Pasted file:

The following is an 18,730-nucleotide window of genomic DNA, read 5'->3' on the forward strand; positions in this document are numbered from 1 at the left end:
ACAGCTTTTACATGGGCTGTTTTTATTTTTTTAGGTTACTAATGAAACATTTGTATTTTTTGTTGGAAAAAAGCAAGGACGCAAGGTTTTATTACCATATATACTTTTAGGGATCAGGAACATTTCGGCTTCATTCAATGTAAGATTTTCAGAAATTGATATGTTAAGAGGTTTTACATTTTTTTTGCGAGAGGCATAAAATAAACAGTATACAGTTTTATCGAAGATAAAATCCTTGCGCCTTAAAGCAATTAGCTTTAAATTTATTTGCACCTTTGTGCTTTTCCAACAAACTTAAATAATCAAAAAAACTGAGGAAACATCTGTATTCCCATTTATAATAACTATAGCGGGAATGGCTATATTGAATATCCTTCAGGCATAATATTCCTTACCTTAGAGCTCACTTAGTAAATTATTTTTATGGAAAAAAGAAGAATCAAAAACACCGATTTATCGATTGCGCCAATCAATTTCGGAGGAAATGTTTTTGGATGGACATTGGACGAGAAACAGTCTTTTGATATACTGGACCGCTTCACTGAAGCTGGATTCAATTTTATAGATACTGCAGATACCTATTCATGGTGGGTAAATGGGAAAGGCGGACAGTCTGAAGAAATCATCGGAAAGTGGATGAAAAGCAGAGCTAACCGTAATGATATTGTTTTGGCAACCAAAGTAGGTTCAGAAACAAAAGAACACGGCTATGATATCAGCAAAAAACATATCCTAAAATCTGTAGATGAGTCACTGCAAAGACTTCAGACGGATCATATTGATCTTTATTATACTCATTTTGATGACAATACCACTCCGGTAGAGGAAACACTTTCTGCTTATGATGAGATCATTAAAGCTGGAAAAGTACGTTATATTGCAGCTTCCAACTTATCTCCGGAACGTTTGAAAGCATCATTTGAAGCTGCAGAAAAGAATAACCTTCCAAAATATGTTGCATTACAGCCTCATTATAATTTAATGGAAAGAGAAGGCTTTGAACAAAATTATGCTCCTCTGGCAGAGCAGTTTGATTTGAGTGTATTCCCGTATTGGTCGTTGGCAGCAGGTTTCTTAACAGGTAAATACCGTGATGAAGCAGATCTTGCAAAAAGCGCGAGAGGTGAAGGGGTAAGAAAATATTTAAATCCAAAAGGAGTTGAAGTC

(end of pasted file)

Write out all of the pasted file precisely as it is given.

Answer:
The following is an 18,730-nucleotide window of genomic DNA, read 5'->3' on the forward strand; positions in this document are numbered from 1 at the left end:
ACAGCTTTTACATGGGCTGTTTTTATTTTTTTAGGTTACTAATGAAACATTTGTATTTTTTGTTGGAAAAAAGCAAGGACGCAAGGTTTTATTACCATATATACTTTTAGGGATCAGGAACATTTCGGCTTCATTCAATGTAAGATTTTCAGAAATTGATATGTTAAGAGGTTTTACATTTTTTTTGCGAGAGGCATAAAATAAACAGTATACAGTTTTATCGAAGATAAAATCCTTGCGCCTTAAAGCAATTAGCTTTAAATTTATTTGCACCTTTGTGCTTTTCCAACAAACTTAAATAATCAAAAAAACTGAGGAAACATCTGTATTCCCATTTATAATAACTATAGCGGGAATGGCTATATTGAATATCCTTCAGGCATAATATTCCTTACCTTAGAGCTCACTTAGTAAATTATTTTTATGGAAAAAAGAAGAATCAAAAACACCGATTTATCGATTGCGCCAATCAATTTCGGAGGAAATGTTTTTGGATGGACATTGGACGAGAAACAGTCTTTTGATATACTGGACCGCTTCACTGAAGCTGGATTCAATTTTATAGATACTGCAGATACCTATTCATGGTGGGTAAATGGGAAAGGCGGACAGTCTGAAGAAATCATCGGAAAGTGGATGAAAAGCAGAGCTAACCGTAATGATATTGTTTTGGCAACCAAAGTAGGTTCAGAAACAAAAGAACACGGCTATGATATCAGCAAAAAACATATCCTAAAATCTGTAGATGAGTCACTGCAAAGACTTCAGACGGATCATATTGATCTTTATTATACTCATTTTGATGACAATACCACTCCGGTAGAGGAAACACTTTCTGCTTATGATGAGATCATTAAAGCTGGAAAAGTACGTTATATTGCAGCTTCCAACTTATCTCCGGAACGTTTGAAAGCATCATTTGAAGCTGCAGAAAAGAATAACCTTCCAAAATATGTTGCATTACAGCCTCATTATAATTTAATGGAAAGAGAAGGCTTTGAACAAAATTATGCTCCTCTGGCAGAGCAGTTTGATTTGAGTGTATTCCCGTATTGGTCGTTGGCAGCAGGTTTCTTAACAGGTAAATACCGTGATGAAGCAGATCTTGCAAAAAGCGCGAGAGGTGAAGGGGTAAGAAAATATTTAAATCCAAAAGGAGTTGAAGTC